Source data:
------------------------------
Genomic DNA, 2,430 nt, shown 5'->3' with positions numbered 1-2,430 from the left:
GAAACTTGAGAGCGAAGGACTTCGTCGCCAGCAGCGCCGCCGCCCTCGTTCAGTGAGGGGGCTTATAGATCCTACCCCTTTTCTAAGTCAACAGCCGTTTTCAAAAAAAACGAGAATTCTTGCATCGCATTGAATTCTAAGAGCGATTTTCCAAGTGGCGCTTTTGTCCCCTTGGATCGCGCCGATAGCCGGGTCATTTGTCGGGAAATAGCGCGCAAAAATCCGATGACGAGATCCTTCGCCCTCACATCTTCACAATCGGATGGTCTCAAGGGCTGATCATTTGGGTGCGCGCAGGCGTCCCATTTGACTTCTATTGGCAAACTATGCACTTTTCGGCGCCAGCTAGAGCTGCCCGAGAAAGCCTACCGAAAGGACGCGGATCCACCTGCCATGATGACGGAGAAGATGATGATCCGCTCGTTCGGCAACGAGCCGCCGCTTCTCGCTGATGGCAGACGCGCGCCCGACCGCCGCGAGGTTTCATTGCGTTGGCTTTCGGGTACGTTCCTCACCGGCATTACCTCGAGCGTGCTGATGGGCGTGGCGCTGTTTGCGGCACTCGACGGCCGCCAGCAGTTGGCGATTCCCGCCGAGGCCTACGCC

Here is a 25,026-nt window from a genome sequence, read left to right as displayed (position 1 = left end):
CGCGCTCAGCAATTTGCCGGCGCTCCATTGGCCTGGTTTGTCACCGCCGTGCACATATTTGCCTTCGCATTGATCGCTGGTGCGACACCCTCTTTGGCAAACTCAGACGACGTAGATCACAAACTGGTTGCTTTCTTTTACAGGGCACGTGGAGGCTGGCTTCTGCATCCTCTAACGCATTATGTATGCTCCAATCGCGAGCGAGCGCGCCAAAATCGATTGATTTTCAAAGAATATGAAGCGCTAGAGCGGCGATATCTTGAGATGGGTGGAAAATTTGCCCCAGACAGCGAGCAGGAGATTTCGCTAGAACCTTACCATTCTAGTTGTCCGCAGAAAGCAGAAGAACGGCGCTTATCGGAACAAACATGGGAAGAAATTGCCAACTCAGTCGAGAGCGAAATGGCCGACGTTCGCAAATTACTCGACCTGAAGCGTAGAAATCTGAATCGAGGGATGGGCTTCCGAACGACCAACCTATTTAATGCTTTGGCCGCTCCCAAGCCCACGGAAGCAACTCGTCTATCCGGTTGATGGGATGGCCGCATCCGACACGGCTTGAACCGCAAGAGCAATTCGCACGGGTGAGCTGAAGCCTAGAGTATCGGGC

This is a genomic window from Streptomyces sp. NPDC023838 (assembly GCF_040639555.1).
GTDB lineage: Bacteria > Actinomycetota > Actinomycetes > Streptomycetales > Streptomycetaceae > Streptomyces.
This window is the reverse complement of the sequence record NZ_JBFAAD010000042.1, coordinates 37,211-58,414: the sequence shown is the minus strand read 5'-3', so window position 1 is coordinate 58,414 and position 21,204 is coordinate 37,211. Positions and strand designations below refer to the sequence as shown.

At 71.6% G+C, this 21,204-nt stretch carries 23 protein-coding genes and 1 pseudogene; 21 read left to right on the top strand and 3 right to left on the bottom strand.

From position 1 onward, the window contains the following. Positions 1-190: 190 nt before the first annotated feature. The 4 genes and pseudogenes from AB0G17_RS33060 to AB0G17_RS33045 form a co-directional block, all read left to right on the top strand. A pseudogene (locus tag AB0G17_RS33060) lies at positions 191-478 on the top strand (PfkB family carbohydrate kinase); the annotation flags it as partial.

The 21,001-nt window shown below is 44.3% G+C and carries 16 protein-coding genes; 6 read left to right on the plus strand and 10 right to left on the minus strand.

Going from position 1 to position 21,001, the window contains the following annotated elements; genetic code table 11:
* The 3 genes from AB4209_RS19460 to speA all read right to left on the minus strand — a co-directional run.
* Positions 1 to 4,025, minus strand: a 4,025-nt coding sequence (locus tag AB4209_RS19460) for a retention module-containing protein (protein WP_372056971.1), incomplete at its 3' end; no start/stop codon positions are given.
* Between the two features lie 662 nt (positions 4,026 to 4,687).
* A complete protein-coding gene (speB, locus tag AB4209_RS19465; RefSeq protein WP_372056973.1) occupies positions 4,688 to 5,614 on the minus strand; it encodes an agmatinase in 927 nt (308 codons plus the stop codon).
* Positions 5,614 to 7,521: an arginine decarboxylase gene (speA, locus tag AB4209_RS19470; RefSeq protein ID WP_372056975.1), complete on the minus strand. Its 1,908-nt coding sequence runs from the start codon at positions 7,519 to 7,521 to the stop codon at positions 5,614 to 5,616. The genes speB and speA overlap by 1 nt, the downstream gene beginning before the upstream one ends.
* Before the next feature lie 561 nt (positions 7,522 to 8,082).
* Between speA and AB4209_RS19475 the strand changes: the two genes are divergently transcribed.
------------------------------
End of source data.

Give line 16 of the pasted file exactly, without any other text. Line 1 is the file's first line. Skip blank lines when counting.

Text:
* Positions 5,614 to 7,521: an arginine decarboxylase gene (speA, locus tag AB4209_RS19470; RefSeq protein ID WP_372056975.1), complete on the minus strand. Its 1,908-nt coding sequence runs from the start codon at positions 7,519 to 7,521 to the stop codon at positions 5,614 to 5,616. The genes speB and speA overlap by 1 nt, the downstream gene beginning before the upstream one ends.